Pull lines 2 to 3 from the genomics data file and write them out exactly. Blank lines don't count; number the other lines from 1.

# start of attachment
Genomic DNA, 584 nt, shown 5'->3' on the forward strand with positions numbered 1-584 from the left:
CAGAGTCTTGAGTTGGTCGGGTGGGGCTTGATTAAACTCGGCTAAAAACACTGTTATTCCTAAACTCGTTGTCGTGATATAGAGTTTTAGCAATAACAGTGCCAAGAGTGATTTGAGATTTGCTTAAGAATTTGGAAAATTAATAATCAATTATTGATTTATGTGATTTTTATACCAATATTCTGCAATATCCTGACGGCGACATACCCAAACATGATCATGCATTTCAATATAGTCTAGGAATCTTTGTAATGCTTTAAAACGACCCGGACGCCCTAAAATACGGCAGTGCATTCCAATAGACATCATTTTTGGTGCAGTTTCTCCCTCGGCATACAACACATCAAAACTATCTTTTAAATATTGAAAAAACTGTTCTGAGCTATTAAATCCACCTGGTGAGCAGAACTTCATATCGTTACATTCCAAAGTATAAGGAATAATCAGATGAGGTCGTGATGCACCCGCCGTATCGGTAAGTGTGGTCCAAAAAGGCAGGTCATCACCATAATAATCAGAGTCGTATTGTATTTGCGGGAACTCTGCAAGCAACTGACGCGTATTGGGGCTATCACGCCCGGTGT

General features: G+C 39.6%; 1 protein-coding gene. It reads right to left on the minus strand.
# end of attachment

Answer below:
CAGAGTCTTGAGTTGGTCGGGTGGGGCTTGATTAAACTCGGCTAAAAACACTGTTATTCCTAAACTCGTTGTCGTGATATAGAGTTTTAGCAATAACAGTGCCAAGAGTGATTTGAGATTTGCTTAAGAATTTGGAAAATTAATAATCAATTATTGATTTATGTGATTTTTATACCAATATTCTGCAATATCCTGACGGCGACATACCCAAACATGATCATGCATTTCAATATAGTCTAGGAATCTTTGTAATGCTTTAAAACGACCCGGACGCCCTAAAATACGGCAGTGCATTCCAATAGACATCATTTTTGGTGCAGTTTCTCCCTCGGCATACAACACATCAAAACTATCTTTTAAATATTGAAAAAACTGTTCTGAGCTATTAAATCCACCTGGTGAGCAGAACTTCATATCGTTACATTCCAAAGTATAAGGAATAATCAGATGAGGTCGTGATGCACCCGCCGTATCGGTAAGTGTGGTCCAAAAAGGCAGGTCATCACCATAATAATCAGAGTCGTATTGTATTTGCGGGAACTCTGCAAGCAACTGACGCGTATTGGGGCTATCACGCCCGGTGT

General features: G+C 39.6%; 1 protein-coding gene. It reads right to left on the minus strand.